In the long and storied life of Jack Johnson, he suffered as much as any athlete for nothing more than the color of his skin. He endured far worse than Jackie Robinson yet his turmoil is largely forgotten today. In 1913 he was convicted essentially for dating a white woman, but officially it was a violation of the "Mann Act" despite the alleged crime taking place before the act passed. He lived in exile in Mexico for years and finally in 1920 he agreed to surrender to officials to serve his year in jail. The offered photograph is taken on the morning of his surrender as he was looking trim and ready to fight, but in reality he was throwing in the towel. A unique new discovery, the photo is clear and bold but the long handwritten letter on the back from a reporter named George H. White of the San Diego Evening Tribune is amazing. It talks of the surrender, how good Johnson looked, and how little he seemed to care about going to jail! Despite a crease and some wear, it presents beautifully and this might be the most important photo of Jack Johnson to hit the auction market in years! You will likely never see this photo again!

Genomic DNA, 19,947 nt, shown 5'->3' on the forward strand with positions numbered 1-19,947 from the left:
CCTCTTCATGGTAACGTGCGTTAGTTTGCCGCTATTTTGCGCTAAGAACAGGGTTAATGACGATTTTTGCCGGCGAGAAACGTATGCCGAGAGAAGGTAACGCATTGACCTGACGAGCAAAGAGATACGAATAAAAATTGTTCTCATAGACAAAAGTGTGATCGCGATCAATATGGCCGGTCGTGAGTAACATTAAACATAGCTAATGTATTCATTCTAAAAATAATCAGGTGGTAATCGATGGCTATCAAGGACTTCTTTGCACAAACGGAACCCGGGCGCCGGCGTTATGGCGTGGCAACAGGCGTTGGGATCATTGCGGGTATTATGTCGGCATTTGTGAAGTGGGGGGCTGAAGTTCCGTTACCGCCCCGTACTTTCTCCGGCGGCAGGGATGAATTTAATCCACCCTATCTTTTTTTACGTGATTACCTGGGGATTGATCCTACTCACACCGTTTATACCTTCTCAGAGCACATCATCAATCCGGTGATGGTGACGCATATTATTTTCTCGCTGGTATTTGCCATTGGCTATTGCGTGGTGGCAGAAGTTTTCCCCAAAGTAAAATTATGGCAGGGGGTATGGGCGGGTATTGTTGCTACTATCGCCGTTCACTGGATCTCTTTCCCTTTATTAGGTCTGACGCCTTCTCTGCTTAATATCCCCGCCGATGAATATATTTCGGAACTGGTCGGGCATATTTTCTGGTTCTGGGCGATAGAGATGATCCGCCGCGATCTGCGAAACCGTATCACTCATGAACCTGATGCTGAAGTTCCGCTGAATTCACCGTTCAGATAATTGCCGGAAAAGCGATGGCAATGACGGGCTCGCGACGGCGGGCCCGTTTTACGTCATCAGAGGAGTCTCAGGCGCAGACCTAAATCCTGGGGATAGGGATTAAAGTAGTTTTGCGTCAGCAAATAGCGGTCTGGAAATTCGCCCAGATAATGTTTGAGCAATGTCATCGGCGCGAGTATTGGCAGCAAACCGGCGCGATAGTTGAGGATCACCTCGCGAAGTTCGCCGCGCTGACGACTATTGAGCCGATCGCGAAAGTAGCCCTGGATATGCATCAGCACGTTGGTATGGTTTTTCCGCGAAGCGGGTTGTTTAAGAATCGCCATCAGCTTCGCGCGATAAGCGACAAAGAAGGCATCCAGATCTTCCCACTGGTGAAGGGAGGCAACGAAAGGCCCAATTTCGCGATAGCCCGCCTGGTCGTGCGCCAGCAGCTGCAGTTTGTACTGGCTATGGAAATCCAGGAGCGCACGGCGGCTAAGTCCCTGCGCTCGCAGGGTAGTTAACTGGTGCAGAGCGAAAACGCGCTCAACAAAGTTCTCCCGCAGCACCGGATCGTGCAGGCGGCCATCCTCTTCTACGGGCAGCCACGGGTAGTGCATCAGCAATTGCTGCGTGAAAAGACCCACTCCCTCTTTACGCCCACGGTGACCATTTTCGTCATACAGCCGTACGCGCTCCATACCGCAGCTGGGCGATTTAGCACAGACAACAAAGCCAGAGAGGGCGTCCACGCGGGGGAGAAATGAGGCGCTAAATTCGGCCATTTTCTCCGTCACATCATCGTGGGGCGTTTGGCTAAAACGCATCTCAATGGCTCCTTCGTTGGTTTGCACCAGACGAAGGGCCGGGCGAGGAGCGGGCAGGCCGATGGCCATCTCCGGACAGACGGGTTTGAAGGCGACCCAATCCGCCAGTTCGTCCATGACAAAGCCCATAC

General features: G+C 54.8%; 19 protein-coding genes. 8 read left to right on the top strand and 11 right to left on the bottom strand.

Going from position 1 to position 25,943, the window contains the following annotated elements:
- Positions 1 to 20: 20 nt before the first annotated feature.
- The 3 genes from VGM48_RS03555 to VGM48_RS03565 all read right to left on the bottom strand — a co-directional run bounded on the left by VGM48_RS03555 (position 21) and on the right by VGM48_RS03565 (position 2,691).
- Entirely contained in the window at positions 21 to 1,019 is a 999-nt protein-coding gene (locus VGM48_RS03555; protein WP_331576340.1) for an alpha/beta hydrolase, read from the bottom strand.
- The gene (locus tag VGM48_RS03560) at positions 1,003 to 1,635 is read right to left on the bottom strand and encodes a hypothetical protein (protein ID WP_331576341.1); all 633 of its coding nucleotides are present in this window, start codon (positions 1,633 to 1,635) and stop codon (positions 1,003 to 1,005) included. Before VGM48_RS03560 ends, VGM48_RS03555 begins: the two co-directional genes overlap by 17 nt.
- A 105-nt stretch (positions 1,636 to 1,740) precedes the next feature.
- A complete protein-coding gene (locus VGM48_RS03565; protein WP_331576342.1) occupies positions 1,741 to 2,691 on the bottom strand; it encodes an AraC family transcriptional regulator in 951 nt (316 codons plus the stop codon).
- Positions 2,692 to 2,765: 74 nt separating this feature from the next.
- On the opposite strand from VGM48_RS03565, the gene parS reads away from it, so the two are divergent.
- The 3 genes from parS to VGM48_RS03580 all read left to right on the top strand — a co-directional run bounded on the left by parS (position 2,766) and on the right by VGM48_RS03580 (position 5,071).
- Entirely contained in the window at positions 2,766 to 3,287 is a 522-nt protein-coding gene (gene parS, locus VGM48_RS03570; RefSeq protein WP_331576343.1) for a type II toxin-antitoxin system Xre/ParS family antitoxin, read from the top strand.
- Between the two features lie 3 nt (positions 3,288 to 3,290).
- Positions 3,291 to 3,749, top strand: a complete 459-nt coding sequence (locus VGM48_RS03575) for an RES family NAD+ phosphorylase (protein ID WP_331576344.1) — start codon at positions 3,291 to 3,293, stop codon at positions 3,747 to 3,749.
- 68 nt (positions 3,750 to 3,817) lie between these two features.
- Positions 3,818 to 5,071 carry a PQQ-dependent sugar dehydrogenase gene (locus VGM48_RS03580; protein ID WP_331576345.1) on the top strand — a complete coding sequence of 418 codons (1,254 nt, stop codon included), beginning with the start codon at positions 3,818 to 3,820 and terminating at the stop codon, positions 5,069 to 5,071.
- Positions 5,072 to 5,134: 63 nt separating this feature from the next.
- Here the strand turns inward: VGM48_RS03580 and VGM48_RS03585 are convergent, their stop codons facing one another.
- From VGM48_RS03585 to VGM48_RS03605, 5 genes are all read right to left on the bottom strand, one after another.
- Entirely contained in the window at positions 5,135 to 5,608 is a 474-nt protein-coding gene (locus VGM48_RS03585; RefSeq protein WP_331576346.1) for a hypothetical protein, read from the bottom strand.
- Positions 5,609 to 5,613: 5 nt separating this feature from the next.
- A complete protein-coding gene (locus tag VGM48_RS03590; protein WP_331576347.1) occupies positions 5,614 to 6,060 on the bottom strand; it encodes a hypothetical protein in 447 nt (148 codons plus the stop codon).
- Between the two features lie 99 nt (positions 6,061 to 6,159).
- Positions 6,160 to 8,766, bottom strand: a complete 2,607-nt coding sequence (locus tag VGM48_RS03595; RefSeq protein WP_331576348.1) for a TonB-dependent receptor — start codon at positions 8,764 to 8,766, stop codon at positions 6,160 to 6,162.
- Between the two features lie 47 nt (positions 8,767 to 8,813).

Designation: Vintage 1
Overall Grade: 6.5/10